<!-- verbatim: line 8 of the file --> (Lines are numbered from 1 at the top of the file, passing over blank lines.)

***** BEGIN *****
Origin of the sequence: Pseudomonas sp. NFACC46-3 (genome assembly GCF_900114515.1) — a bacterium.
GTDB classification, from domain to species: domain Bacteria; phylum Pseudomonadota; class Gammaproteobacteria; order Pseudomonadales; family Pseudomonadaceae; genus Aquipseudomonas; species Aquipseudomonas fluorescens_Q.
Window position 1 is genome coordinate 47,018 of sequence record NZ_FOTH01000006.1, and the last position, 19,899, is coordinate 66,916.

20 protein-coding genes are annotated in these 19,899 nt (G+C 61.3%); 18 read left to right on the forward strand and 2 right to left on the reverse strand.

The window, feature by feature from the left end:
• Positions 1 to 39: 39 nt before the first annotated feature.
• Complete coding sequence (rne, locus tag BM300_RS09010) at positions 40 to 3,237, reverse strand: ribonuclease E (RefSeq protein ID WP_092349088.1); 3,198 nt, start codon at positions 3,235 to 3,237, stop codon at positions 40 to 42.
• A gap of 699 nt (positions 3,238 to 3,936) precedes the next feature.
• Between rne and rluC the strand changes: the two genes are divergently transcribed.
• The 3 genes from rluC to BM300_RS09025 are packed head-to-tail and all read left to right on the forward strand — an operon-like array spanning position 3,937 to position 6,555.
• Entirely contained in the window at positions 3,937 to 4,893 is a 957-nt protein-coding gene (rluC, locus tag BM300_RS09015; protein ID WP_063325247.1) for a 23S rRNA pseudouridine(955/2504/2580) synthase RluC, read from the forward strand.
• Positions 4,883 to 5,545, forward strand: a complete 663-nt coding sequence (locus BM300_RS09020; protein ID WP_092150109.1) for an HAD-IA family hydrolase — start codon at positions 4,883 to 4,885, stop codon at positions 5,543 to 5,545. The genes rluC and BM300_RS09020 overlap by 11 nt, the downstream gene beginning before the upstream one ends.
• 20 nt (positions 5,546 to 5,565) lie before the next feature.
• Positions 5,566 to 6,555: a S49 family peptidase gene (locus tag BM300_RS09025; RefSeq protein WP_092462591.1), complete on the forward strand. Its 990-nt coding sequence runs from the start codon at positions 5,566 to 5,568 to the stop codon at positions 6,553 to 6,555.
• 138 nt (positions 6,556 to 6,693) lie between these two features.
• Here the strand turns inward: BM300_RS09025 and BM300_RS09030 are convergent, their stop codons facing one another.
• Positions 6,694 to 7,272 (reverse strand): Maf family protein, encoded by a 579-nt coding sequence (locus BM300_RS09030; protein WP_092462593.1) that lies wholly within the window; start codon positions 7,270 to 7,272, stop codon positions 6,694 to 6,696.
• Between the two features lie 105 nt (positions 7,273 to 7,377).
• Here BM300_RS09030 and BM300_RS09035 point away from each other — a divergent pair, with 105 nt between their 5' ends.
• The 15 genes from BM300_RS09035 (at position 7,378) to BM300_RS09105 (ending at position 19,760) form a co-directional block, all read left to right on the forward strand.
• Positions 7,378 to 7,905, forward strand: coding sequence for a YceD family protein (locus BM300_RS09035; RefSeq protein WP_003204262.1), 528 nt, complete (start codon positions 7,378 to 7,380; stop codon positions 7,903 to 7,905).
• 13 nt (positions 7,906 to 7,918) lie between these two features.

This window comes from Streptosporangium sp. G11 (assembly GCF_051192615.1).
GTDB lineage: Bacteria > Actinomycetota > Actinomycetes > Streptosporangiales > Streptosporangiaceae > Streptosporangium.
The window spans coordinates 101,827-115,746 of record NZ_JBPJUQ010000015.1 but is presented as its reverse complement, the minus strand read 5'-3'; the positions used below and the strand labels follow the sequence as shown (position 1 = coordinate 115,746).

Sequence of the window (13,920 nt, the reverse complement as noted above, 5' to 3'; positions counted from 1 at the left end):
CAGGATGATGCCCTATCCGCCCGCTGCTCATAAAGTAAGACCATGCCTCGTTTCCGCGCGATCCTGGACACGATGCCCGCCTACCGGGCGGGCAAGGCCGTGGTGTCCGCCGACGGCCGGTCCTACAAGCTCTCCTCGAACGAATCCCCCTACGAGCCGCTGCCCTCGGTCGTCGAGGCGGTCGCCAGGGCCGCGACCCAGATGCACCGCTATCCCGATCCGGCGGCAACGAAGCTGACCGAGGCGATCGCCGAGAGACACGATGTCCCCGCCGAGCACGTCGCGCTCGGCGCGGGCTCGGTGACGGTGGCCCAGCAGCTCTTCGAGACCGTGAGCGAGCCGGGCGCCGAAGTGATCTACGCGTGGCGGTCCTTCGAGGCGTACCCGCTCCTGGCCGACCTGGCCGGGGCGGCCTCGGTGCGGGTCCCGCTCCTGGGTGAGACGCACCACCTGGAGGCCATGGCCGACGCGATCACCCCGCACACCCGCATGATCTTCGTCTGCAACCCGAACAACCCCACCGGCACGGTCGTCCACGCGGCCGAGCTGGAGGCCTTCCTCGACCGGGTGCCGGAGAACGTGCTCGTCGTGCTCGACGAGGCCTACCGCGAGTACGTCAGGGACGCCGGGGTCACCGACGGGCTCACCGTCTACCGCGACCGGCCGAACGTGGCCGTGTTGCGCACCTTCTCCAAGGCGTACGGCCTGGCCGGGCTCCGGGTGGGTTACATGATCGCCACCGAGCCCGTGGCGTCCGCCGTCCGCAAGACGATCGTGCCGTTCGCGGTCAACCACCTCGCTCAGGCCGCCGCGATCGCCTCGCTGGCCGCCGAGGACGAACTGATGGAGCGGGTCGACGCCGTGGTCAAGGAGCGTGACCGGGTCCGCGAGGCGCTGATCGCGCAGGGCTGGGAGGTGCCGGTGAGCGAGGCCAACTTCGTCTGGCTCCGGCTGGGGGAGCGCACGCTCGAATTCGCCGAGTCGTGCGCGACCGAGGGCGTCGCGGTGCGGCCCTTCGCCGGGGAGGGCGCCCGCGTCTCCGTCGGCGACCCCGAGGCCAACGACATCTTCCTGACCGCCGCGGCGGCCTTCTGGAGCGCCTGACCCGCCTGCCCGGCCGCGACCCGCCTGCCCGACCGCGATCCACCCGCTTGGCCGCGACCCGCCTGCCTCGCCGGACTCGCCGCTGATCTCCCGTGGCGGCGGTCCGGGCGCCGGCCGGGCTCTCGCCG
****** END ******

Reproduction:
• A gap of 699 nt (positions 3,238 to 3,936) precedes the next feature.